KAPLAN’S WAR….Has Lawrence Kaplan given up on the war in Iraq? It sure sounds like it based on the following blog post that he wrote on Monday:

Did the Army make a mistake when it banished “counterinsurgency” from the lexicon of military affairs? Absolutely. Does it matter in Iraq? Probably not….Would more U.S. troops alter Iraq’s homicidal dynamic? Not really, given that, on the question of sectarian rage, America is now largely beside the point. True, U.S. troops can be ? and have been ? a vital buffer between Iraq’s warring sects. But they cannot reprogram their coarsened and brittle cultures. Even if America had arrived in Iraq with a detailed post-war plan, twice the number of troops, and all the counterinsurgency expertise in the world, my guess is that we would have found ourselves in exactly the same spot. The Iraqis, after all, still would have had the final say.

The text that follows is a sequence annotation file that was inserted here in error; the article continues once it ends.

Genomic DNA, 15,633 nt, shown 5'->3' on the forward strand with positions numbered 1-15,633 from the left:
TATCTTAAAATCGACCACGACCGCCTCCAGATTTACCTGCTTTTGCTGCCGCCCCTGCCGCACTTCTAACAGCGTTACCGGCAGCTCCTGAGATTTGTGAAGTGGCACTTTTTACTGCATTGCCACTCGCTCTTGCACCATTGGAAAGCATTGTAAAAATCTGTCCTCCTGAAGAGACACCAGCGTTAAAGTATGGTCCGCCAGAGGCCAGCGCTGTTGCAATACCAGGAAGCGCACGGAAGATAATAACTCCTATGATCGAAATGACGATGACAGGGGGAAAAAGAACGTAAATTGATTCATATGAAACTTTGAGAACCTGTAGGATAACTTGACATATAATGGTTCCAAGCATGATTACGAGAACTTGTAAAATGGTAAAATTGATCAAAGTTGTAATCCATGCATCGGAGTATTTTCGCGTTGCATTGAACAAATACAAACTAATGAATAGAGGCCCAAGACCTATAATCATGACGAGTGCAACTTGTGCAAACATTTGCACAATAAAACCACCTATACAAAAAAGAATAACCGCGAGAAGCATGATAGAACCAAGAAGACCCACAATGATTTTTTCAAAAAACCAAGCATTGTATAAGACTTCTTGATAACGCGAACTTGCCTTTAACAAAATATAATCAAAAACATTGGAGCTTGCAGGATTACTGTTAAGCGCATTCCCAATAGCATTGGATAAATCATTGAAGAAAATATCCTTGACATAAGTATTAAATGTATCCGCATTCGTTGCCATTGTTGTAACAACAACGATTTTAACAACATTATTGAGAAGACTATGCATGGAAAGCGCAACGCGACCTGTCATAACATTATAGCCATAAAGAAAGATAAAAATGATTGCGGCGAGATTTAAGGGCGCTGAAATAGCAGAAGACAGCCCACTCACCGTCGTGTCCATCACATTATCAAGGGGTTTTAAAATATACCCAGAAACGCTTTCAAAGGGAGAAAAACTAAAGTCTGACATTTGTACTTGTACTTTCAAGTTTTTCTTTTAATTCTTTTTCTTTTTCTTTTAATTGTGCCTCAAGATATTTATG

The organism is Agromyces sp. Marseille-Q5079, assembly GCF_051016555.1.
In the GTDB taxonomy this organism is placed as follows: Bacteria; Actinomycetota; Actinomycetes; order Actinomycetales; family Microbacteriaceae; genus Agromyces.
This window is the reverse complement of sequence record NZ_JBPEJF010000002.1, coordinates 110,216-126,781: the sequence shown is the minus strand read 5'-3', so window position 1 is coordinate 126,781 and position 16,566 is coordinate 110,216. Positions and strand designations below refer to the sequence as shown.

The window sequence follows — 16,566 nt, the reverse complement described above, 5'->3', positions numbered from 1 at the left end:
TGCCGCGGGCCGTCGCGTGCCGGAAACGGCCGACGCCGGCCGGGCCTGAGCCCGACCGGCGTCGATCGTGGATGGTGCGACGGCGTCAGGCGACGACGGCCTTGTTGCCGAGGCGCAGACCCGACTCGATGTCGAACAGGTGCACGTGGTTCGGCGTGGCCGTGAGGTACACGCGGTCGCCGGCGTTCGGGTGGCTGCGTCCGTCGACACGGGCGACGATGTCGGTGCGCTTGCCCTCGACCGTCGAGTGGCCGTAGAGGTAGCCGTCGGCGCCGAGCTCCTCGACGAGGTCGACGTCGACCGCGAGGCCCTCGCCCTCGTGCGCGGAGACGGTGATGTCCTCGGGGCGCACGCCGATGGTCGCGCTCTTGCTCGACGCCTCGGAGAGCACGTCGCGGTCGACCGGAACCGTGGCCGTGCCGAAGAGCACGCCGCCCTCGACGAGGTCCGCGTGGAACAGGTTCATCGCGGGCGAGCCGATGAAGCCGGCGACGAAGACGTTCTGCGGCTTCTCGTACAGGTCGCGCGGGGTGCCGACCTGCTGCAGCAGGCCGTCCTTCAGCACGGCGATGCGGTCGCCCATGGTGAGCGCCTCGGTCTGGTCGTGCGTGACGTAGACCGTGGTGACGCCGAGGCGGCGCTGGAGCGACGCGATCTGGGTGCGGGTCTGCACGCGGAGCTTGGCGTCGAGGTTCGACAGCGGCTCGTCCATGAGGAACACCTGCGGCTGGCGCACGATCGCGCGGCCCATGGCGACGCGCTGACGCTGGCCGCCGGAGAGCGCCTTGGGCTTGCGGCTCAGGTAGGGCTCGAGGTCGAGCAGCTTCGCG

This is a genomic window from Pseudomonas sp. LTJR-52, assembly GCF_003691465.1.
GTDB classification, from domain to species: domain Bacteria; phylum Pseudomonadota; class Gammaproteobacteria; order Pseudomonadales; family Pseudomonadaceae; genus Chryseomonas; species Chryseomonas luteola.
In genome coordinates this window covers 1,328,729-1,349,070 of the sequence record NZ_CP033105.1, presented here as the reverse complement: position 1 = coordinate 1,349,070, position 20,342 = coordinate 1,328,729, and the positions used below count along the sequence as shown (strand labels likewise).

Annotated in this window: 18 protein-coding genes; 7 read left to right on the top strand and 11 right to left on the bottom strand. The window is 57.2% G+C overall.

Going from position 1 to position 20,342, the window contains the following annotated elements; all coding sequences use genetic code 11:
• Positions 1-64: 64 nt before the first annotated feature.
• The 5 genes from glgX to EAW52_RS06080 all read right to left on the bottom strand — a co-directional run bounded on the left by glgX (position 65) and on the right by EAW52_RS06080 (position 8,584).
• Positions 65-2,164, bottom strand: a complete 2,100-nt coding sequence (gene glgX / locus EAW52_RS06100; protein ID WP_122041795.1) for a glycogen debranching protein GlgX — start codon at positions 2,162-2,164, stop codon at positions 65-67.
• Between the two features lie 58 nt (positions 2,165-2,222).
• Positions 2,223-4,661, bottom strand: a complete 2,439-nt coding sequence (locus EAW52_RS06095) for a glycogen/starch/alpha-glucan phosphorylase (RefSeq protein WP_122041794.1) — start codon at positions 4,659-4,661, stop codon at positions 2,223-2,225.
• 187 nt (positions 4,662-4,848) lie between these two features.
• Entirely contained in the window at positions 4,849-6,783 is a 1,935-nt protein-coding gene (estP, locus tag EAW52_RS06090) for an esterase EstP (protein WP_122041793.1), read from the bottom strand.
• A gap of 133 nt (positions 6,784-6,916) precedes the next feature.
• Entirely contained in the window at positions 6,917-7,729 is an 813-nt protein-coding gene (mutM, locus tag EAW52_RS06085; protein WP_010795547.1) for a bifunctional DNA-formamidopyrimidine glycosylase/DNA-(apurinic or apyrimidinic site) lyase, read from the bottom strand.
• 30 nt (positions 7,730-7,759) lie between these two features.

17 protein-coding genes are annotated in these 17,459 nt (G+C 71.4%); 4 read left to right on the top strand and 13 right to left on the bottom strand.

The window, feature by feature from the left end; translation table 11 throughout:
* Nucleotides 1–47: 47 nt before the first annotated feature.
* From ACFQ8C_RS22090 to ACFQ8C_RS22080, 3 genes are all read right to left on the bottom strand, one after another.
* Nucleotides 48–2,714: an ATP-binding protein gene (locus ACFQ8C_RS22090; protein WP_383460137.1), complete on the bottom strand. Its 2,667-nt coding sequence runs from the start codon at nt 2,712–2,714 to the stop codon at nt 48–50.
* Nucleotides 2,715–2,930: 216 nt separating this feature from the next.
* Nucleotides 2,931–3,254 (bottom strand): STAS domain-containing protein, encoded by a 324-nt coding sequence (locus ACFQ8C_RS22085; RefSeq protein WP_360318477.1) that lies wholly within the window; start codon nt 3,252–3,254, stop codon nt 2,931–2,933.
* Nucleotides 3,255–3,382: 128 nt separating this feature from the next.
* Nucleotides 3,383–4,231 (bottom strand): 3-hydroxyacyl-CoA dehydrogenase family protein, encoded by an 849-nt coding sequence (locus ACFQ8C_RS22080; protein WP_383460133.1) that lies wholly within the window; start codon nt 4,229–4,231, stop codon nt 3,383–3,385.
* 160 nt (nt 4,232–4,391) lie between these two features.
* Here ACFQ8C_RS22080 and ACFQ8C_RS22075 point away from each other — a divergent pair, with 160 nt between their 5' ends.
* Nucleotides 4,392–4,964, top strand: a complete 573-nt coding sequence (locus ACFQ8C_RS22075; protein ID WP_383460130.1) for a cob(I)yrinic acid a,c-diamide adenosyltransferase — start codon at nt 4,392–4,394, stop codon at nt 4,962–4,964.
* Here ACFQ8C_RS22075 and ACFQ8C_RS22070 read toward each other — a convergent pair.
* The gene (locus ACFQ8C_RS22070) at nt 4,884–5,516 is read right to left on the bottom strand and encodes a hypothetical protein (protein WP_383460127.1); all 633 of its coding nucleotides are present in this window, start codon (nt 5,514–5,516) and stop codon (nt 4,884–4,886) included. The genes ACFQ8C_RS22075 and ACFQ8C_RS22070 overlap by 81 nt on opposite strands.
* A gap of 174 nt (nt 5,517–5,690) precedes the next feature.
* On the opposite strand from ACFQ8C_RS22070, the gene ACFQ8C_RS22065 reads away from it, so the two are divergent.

Kaplan’s post was prompted by an atrocity story that sounds frankly unlikely to me, but that hardly matters. He’s been in Iraq plenty of times, after all, and has a strong sense of how things are going on the ground.

At the same time, his Monday post doesn’t really gibe with “Letting Go,” his cover story in the current issue of the New Republic. In that piece, he seems mostly disgusted with the apparent desire of both President Bush and the Pentagon brass to leave Iraq before the job is done.

So which is it: disgust at pulling out too soon, or acknowledgment that there’s nothing we can do to stop Iraq from spiraling into civil war ? and probably never was? Or, paradoxically, both? I can’t tell. Perhaps he’ll elucidate further in a followup.

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